SARS in Toronto! - page 12

Hey I just saw on the news that a thousand people have been quarentined at a hospital in Toronto! Do you all know anything about this? I hope our Toronto members are alright. Is this virus... Read More

  1. by   sixes
    I am glad that my fellow nurses are showing up for work and not deserting patients. Still it must be very stressful. Every health care worker must be concerned about their families.
    I sit up here in the great white north and worry about people I know who work and live in Toronto.
    Canada seems to have a handle on SARS and then Bad news hits the papers again.
    As for free press in Canada of course we have free press. We are not a communist country. Whether everything is being reported only WHO knows.
    All we can do is educate ourselves as best we can and hope that those in charge aren't passing false information.
    As for people not staying isolated they are fools who are not only risking their own health but those of there loved ones and others. Perhaps they should be treated like criminals and have those nifty little house arrest bands put around there ankles.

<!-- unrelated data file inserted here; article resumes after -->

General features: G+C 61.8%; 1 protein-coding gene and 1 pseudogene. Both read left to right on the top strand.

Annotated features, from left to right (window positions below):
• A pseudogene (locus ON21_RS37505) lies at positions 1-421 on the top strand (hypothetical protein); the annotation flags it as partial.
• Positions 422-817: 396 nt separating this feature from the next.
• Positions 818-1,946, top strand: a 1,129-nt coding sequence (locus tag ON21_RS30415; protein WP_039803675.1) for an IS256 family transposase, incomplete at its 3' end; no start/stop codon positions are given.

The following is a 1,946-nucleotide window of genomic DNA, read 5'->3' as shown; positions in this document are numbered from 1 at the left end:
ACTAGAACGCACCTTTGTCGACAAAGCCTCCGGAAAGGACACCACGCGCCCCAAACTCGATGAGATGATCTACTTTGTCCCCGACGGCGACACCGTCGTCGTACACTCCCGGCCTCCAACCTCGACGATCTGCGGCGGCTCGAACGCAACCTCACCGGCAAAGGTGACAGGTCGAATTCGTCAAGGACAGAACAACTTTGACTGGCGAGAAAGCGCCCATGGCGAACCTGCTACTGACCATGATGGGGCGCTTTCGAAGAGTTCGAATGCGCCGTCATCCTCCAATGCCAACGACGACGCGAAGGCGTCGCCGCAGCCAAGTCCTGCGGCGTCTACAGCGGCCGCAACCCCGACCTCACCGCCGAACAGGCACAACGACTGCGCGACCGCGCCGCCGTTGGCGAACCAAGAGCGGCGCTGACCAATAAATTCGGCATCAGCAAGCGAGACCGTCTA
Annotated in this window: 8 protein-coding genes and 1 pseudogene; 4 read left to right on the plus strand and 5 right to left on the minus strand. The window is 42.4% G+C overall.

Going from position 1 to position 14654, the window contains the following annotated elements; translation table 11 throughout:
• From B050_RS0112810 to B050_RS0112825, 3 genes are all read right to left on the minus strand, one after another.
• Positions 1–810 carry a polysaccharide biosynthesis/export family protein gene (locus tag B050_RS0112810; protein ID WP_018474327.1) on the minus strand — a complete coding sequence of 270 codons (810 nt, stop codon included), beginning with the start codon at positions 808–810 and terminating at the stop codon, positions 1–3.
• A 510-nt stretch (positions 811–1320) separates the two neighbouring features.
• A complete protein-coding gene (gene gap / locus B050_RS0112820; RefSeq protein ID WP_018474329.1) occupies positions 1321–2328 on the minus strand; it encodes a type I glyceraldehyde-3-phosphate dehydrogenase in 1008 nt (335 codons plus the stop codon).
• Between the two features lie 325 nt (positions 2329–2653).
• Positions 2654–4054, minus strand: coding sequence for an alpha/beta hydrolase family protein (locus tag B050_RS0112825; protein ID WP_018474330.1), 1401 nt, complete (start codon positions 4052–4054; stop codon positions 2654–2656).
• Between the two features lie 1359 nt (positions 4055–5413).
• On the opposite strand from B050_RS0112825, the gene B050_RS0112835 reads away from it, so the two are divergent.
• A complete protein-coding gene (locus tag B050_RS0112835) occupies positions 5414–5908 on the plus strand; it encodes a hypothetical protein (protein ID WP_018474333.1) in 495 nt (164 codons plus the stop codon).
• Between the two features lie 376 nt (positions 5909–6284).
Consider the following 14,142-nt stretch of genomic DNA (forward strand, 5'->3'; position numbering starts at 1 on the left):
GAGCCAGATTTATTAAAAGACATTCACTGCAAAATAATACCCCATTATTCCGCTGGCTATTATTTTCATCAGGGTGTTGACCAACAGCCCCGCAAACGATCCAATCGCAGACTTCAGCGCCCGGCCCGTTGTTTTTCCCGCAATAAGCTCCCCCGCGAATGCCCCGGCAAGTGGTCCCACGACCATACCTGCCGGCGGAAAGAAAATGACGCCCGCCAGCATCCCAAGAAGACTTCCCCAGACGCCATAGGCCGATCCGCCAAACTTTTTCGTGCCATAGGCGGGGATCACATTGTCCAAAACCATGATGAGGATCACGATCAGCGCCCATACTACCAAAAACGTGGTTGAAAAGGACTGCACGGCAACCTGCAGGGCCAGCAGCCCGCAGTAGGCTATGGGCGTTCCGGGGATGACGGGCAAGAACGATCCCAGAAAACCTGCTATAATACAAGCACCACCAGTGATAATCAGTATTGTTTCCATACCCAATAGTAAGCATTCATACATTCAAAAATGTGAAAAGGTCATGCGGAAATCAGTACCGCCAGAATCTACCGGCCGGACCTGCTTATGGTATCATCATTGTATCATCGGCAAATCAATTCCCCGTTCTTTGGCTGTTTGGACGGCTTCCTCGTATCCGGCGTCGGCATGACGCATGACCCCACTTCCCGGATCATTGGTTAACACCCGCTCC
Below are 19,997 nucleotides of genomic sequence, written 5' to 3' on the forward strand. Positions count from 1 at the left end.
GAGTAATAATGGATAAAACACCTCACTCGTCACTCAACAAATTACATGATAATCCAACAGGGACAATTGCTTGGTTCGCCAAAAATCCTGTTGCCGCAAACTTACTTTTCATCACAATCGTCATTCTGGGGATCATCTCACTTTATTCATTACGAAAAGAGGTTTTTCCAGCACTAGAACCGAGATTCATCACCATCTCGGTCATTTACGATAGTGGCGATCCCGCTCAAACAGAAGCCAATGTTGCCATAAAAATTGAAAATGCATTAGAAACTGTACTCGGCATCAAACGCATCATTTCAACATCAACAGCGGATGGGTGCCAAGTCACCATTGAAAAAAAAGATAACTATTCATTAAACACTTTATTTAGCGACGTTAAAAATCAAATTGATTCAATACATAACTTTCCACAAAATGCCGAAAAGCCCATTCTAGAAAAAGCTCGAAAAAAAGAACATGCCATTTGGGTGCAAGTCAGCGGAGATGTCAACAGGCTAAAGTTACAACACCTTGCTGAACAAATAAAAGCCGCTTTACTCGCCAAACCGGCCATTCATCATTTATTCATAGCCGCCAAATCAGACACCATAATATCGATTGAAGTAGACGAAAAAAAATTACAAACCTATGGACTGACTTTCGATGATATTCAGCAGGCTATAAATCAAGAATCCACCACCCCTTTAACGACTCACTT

Costly yes necessary I think so.
    I don't think that anyone should panic, I do believe that those who aren't following quarantine should be reported by friends and family immediately. Perhaps the Nursing home that was evacuated in Markham area should be used as a type of jail and all those who are suspect should be mandatorly housed there until they are cleared. This way they can't say they had to go out for food, medication etc.
    I feel for those who have loved ones in hospital and have been restricted from visiting. It is for their own safety and the safety of others. Hospitals are doing there very best to cope with the situation and the more people cooperate perhaps the faster SARS will be contained and things can go back to a new normal as I don't think things will go back to the way they where.
    Even sitting in Kirkland Lake I am affected. I can't go back to work as there is a hiring freeze. I also can't start my OR Nursing or Refresher course for the same reasons. So I sit and wait when I would love to be working, Yes even in Toronto in the affected hospitals.